Iran nuclear deal in cross-hairs as top US diplomat begins Mideast tour in Riyadh

Former CIA director Pompeo is seen as holding anti-Iran views

US Secretary of State Mike Pompeo at a press conference during a NATO Foreign ministers' meeting in Brussels on April 27, 2018. John Thys / AFP
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Top US diplomat Mike Pompeo arrived in Saudi Arabia on Saturday on the first stop of a whirlwind Middle East visit to cozy up to key allies and inform them on President Donald Trump's plan for the Iran nuclear deal.

Pompeo was sworn in as secretary of state just two days ago and departed two hours later to attend NATO talks in Brussels.

The former CIA director is seen as holding anti-Iran views and is hawkish about projecting US military power. Given that President Trump has called the nuclear agreement the "worst deal ever" it seems likely the US will withdraw from the deal.

Pompeo will likely find a receptive audience in Saudi Arabia, where he was met on the tarmac in Riyadh by a sizeable Saudi Arabian delegation, which included Foreign Minister Adel al-Jubeir and US ambassador Khalid bin Salman – brother of the powerful Crown Prince Mohammed bin Salman.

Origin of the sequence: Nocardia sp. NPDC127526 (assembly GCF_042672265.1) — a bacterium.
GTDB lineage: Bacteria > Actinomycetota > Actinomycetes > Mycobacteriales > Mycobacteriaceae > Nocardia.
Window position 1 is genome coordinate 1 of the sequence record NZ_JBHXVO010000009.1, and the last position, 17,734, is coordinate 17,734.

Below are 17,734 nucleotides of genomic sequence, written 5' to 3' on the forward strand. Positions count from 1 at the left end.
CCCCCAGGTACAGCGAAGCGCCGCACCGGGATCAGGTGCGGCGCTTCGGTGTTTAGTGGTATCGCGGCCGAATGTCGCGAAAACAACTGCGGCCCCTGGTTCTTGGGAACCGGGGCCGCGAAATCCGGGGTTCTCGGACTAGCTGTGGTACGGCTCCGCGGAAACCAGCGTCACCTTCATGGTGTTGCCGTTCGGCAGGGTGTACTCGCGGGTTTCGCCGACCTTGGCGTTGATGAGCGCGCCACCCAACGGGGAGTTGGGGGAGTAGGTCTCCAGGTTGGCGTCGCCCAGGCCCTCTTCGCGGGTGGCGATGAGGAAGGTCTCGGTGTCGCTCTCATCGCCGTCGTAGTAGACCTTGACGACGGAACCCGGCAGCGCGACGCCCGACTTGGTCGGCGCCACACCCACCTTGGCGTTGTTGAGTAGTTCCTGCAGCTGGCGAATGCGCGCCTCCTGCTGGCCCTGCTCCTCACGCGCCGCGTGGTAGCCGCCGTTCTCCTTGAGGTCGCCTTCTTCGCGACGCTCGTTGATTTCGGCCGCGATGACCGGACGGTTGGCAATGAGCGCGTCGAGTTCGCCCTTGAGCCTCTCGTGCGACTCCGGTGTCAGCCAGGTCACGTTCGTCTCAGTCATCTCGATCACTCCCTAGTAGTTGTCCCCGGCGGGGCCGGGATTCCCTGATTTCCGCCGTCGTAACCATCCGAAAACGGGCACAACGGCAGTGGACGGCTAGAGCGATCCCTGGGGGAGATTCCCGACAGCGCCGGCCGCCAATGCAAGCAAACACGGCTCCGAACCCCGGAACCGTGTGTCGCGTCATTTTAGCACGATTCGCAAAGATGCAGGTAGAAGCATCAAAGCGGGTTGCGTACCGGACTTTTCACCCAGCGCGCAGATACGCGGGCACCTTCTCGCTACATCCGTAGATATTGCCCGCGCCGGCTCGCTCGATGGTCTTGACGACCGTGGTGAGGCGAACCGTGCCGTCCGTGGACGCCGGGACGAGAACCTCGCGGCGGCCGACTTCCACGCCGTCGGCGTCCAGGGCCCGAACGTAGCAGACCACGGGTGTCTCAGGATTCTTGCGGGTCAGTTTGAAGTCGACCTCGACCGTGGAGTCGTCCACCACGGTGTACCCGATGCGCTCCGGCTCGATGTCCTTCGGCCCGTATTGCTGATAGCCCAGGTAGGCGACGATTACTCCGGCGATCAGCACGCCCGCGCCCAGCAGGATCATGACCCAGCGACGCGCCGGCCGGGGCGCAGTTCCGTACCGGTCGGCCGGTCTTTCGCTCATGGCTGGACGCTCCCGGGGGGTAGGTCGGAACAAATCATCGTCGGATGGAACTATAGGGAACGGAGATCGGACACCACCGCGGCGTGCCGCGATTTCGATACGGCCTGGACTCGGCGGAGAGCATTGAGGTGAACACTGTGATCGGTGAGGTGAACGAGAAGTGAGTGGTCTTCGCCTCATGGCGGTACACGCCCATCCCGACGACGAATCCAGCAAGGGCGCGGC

In March, President Trump threatened to reimpose sanctions against Iran unless European allies Britain, France and Germany agreed to amend the nuclear deal. But Russia, China, Germany, Britain and France – which forged the agreement alongside Iran and the United States – still maintain that the deal is the best way to stop Iran from developing a nuclear bomb.

Speaking after a NATO foreign ministers' meeting in Brussels on Friday, Pompeo said Trump had not taken a decision on whether to abandon the deal but was not likely to stick to it without substantial changes.

"There's been no decision, so the team is working and I am sure we will have lots of conversations to deliver what the president has made clear," Pompeo told a news conference.

Another subject of talks is likely to be the US's future role in fighting ISIS in Syria. President Trump has called upon Saudi and other Gulf countries to provide funding and troops to replace US soldiers stationed in areas once controlled by ISIS in Syria.

This trip is not Pompeo's first to the kingdom. He was one of the first Trump administration officials to visit Saudi Arabia early in his tenure as CIA director. On this visit he is expected to meet Crown Prince bin Salman and King Salman.

His Riyadh visit will be followed by stops in Jerusalem and Amman.